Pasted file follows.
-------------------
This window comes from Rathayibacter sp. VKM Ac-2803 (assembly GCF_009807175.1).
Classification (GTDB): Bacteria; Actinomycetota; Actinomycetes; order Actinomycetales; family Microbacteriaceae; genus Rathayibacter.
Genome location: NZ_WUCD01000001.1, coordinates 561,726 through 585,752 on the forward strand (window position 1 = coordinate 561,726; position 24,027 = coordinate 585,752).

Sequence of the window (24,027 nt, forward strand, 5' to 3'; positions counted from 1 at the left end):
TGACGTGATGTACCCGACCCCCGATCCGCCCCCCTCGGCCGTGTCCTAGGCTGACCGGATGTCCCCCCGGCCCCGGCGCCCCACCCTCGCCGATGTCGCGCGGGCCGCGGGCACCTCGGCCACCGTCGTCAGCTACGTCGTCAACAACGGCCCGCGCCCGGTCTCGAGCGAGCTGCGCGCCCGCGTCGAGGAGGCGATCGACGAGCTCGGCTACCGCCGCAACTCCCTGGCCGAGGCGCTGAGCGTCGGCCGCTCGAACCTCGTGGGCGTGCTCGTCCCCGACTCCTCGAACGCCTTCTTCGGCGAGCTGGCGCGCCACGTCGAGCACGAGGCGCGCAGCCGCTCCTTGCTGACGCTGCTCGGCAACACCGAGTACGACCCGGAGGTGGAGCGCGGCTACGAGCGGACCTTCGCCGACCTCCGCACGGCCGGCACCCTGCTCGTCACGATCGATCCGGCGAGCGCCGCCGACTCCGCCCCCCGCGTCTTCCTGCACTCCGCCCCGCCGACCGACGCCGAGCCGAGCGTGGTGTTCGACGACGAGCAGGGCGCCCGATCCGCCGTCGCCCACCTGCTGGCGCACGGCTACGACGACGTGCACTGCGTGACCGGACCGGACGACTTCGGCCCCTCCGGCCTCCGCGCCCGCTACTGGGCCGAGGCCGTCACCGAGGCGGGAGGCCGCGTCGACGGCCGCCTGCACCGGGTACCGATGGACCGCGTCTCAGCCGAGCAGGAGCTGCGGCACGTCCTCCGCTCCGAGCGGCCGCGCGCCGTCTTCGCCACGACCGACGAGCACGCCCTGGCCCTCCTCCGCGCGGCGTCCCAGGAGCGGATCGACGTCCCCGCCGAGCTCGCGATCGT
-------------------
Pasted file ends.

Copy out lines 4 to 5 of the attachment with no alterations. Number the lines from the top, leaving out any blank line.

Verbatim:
Sequence of the window (24,027 nt, forward strand, 5' to 3'; positions counted from 1 at the left end):
TGACGTGATGTACCCGACCCCCGATCCGCCCCCCTCGGCCGTGTCCTAGGCTGACCGGATGTCCCCCCGGCCCCGGCGCCCCACCCTCGCCGATGTCGCGCGGGCCGCGGGCACCTCGGCCACCGTCGTCAGCTACGTCGTCAACAACGGCCCGCGCCCGGTCTCGAGCGAGCTGCGCGCCCGCGTCGAGGAGGCGATCGACGAGCTCGGCTACCGCCGCAACTCCCTGGCCGAGGCGCTGAGCGTCGGCCGCTCGAACCTCGTGGGCGTGCTCGTCCCCGACTCCTCGAACGCCTTCTTCGGCGAGCTGGCGCGCCACGTCGAGCACGAGGCGCGCAGCCGCTCCTTGCTGACGCTGCTCGGCAACACCGAGTACGACCCGGAGGTGGAGCGCGGCTACGAGCGGACCTTCGCCGACCTCCGCACGGCCGGCACCCTGCTCGTCACGATCGATCCGGCGAGCGCCGCCGACTCCGCCCCCCGCGTCTTCCTGCACTCCGCCCCGCCGACCGACGCCGAGCCGAGCGTGGTGTTCGACGACGAGCAGGGCGCCCGATCCGCCGTCGCCCACCTGCTGGCGCACGGCTACGACGACGTGCACTGCGTGACCGGACCGGACGACTTCGGCCCCTCCGGCCTCCGCGCCCGCTACTGGGCCGAGGCCGTCACCGAGGCGGGAGGCCGCGTCGACGGCCGCCTGCACCGGGTACCGATGGACCGCGTCTCAGCCGAGCAGGAGCTGCGGCACGTCCTCCGCTCCGAGCGGCCGCGCGCCGTCTTCGCCACGACCGACGAGCACGCCCTGGCCCTCCTCCGCGCGGCGTCCCAGGAGCGGATCGACGTCCCCGCCGAGCTCGCGATCGT